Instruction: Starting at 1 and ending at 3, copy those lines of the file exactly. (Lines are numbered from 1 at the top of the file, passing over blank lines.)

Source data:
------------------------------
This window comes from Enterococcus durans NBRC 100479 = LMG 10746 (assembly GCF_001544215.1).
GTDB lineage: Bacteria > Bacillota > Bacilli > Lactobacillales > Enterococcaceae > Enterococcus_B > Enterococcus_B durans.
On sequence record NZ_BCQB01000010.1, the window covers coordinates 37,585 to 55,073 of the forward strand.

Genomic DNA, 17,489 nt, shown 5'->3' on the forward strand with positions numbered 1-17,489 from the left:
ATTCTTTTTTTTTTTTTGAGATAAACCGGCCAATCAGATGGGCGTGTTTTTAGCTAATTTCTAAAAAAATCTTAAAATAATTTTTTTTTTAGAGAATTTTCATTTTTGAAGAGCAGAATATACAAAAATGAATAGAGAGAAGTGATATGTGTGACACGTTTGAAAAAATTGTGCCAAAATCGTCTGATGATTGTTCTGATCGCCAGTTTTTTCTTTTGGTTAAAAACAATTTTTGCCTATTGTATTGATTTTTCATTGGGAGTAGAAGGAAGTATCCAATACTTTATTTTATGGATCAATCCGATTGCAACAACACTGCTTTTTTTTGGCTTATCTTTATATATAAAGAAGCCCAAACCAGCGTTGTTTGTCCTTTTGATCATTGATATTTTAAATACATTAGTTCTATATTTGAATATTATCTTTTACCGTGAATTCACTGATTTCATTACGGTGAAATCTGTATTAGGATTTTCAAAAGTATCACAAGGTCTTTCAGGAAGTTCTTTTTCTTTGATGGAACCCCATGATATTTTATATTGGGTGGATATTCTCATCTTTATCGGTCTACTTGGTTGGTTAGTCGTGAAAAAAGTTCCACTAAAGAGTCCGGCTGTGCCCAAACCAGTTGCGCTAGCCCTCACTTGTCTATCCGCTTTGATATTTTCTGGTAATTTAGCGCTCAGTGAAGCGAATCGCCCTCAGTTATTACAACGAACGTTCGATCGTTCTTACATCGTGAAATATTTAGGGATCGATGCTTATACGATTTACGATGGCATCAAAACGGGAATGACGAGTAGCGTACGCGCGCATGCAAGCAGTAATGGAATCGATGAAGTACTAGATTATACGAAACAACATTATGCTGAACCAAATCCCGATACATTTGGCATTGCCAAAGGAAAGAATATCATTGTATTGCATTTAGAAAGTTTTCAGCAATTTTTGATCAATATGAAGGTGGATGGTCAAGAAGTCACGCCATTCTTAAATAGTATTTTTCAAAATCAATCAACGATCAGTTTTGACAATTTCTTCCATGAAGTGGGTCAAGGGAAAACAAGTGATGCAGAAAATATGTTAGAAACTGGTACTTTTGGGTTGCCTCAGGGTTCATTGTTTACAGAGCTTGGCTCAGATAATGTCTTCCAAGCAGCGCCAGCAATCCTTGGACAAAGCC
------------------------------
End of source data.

This window comes from Enterococcus durans NBRC 100479 = LMG 10746 (assembly GCF_001544215.1).
GTDB lineage: Bacteria > Bacillota > Bacilli > Lactobacillales > Enterococcaceae > Enterococcus_B > Enterococcus_B durans.
On sequence record NZ_BCQB01000010.1, the window covers coordinates 37,585 to 55,073 of the forward strand.